Volume 14 Supplement 1

Abstracts of the 15th Annual SCMR Scientific Sessions: 2012

Open Access

Assessment of warranty time for dobutamine stress magnetic resonance imaging in 3138 consecutive patients: a bi-center study

  • Sebastian Kelle1,
  • Eike Nagel2,
  • Amedeo Chiribiri2,
  • Rolf Gebker1,
  • Christopher Schneeweis1,
  • Alexander Berger1,
  • Evangelos Giannitsis3,
  • Eckart Fleck1,
  • Hugo A Katus3 and
  • Grigorios Korosoglou3
Journal of Cardiovascular Magnetic Resonance201214(Suppl 1):O14

https://doi.org/10.1186/1532-429X-14-S1-O14

Published: 1 February 2012

Summary

We aimed to determine the prognostic value of wall motion assessment during high-dose dobutamine stress cardiac magnetic resonance imaging (DCMR) for the prediction of hard cardiac events in a large patient cohort and within a long follow-up duration. DCMR can accurately identify between patients with inducible ischemia who are at increased risk for future hard cardiac events and revascularization procedures. Within the ‘primary warranty time’ of 3 years after DCMR excellent outcomes (annual hard cardiac event rate <1%) are recorded in patients with normal findings.

Background

We aimed to determine the prognostic value of wall motion assessment during high-dose dobutamine stress cardiac magnetic resonance imaging (DCMR) for the prediction of hard cardiac events in a large patient cohort and within a long follow-up duration.

Methods

Consecutive patients with suspected or known coronary artery disease underwent DCMR at two experienced cardiac-MRI centers (German Heart Institute Berlin and Heidelberg University Hospital), using a standard protocol with a 1.5T Philips MR-scanner. Wall motion was assessed at rest and during maximum stress, and outcome data including cardiac death and non-fatal myocardial infarction (defined as hard cardiac events) and ‘late’ revascularization (percutaneous coronary intervention or coronary artery bypass grafting) performed >90 days after the MR-scans were prospectively collected at least 6 months after DCMR.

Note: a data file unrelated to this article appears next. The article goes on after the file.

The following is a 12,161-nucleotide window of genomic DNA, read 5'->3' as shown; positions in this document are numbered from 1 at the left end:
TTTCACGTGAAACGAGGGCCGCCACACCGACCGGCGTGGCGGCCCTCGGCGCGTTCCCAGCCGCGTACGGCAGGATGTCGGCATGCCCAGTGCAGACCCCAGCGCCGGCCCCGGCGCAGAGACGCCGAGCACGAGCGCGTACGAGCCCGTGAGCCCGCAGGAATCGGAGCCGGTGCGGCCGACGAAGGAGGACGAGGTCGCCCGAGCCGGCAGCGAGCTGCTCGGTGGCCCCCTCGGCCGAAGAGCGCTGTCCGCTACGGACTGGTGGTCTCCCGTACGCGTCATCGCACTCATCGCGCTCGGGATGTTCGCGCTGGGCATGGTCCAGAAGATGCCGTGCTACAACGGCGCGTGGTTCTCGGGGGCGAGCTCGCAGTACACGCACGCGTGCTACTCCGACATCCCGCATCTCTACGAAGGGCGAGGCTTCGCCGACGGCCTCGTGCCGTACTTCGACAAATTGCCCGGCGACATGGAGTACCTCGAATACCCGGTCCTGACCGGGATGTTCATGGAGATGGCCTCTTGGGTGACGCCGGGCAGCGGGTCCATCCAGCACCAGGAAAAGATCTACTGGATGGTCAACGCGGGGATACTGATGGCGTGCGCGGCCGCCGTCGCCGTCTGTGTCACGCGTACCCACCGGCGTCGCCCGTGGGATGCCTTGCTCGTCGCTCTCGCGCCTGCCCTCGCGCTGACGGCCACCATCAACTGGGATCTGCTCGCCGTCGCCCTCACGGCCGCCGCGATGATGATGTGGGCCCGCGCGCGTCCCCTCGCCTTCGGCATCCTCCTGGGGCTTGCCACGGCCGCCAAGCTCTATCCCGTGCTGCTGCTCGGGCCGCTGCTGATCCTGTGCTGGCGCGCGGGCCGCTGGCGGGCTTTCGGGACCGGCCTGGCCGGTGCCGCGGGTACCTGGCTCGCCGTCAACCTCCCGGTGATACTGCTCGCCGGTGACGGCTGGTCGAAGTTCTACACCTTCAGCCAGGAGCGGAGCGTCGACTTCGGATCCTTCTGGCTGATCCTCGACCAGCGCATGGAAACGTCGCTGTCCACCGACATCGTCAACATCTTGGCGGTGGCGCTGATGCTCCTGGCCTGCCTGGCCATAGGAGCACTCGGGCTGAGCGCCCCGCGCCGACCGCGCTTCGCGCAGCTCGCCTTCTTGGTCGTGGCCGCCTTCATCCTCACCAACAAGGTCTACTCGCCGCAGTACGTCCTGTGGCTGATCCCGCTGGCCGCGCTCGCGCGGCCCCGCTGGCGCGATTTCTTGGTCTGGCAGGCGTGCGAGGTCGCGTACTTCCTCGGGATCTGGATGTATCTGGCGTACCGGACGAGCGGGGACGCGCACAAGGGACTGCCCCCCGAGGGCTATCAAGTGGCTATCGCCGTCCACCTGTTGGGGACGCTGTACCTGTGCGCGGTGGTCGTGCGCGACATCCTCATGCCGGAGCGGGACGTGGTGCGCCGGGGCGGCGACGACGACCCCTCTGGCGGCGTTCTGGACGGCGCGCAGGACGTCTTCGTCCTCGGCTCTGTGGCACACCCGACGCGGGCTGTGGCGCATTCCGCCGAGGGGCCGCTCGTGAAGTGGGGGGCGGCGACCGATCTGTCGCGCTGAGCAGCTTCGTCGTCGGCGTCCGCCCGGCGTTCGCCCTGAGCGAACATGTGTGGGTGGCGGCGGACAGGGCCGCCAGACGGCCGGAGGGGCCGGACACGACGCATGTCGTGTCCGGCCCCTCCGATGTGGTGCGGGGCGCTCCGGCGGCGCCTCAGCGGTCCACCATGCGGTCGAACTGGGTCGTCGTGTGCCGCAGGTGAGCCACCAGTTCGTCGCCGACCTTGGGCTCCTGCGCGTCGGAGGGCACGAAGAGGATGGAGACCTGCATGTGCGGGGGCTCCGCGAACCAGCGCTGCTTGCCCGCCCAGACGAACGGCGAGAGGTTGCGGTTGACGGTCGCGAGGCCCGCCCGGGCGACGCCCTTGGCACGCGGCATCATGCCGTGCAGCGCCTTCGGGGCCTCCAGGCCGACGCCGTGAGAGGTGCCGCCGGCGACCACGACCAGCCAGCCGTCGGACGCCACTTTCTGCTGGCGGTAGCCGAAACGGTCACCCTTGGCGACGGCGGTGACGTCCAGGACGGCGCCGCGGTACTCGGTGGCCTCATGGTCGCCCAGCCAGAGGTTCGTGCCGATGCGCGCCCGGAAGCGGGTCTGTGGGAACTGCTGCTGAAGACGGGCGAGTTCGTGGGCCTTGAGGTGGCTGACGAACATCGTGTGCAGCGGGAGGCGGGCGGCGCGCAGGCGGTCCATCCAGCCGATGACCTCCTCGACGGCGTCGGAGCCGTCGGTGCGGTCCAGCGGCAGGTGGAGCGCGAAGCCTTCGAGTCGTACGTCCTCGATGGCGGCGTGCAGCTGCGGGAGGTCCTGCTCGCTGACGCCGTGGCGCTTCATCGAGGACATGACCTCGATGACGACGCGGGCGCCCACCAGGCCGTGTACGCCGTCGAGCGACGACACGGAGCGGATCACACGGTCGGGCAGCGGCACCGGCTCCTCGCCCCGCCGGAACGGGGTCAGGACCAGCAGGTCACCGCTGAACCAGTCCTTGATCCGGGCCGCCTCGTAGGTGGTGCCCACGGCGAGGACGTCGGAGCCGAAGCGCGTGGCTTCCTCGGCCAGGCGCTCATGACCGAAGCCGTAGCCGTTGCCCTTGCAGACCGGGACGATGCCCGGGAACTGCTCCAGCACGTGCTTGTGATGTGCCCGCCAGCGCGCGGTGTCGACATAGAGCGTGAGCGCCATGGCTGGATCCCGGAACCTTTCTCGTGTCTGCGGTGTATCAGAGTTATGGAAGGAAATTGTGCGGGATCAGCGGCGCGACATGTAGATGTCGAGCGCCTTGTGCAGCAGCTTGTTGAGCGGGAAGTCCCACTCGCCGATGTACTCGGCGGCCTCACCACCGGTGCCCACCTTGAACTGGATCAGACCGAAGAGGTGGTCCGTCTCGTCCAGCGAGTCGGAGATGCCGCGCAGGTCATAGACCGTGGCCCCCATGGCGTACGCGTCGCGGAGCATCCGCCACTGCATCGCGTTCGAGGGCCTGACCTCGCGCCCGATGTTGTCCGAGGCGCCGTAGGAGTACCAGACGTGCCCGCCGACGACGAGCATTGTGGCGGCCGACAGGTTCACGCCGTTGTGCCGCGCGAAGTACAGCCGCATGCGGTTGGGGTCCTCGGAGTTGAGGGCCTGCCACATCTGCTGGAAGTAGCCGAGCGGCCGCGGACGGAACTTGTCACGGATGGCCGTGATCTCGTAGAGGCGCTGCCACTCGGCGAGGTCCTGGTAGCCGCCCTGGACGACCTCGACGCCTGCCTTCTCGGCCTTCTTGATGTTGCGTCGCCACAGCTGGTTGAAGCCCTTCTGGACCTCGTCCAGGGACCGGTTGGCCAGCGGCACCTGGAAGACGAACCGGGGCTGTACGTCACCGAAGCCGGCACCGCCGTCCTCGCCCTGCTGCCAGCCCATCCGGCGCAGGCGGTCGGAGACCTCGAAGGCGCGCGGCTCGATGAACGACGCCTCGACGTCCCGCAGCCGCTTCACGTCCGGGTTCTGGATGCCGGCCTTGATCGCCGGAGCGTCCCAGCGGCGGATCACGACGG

Results

Follow-up data were available in 3138 consecutive patients (mean follow-up 3.3±1.7 years, range 0.5 and 9.7 years). Hard cardiac events occurred in 183 (5.8%) patients during the follow-up period. Patients with an inducible wall motion abnormality (WMA) experienced hard cardiac events and late revascularization at significantly higher rates (hazard ratio (HR): 6.9; 95%; confidence interval (CI): 4.9-9.7, and HR=3.8; 95%CI=2.9-5.0, respectively, p<0.001 for both) (Figure 1) compared to those with normal findings. Within the first 3 years of follow-up excellent outcomes were recorded for patients with normal wall motion during stress in regard to hard cardiac events and late revascularization procedures (annual hard cardiac event rate of 0.6% and revascularization rate of 1.6%). Over the following 3 years of follow up, annual event rates rose for both hard events and revascularization to 1.6% and 3.2%, respectively.

Figure 1

Using multivariate regression analysis, inducible WMA during stress, yielded the strongest independent prognostic value for both, hard cardiac events and late revascularization, clearly surpassing that of clinical and baseline MR-parameters (HR=7.4, 95%CI=3.3-16.7 for hard cardiac events and HR=3.1, 95%CI=1.7-5.5 for late revascularization, p<0.001).

Interestingly, patients without inducible ischemia who underwent early revascularization yielded similar hard cardiac event rates, compared to those who were continued on medical treatment. Conversely, patients with inducible ischemia and early revascularization yielded significantly improved prognosis compared to patients with inducible ischemia who were continued on medical treatment (Figure 2).

Figure 2

Conclusions

DCMR can accurately identify between patients with inducible ischemia who are at increased risk for future hard cardiac events and revascularization procedures. Within the ‘primary warranty time’ of 3 years after DCMR excellent outcomes (annual hard cardiac event rate <1%) are recorded in patients with normal findings.

Funding

None.

Authors’ Affiliations

(1)
Cardiology, German Heart Institute Berlin
(2)
Division of Imaging Sciences, Kings College London
(3)
Cardiology, University of Heidelberg

Copyright

© Kelle et al; licensee BioMed Central Ltd. 2012

This article is published under license to BioMed Central Ltd. This is an open access article distributed under the terms of the Creative Commons Attribution License (http://creativecommons.org/licenses/by/2.0), which permits unrestricted use, distribution, and reproduction in any medium, provided the original work is properly cited.

Advertisement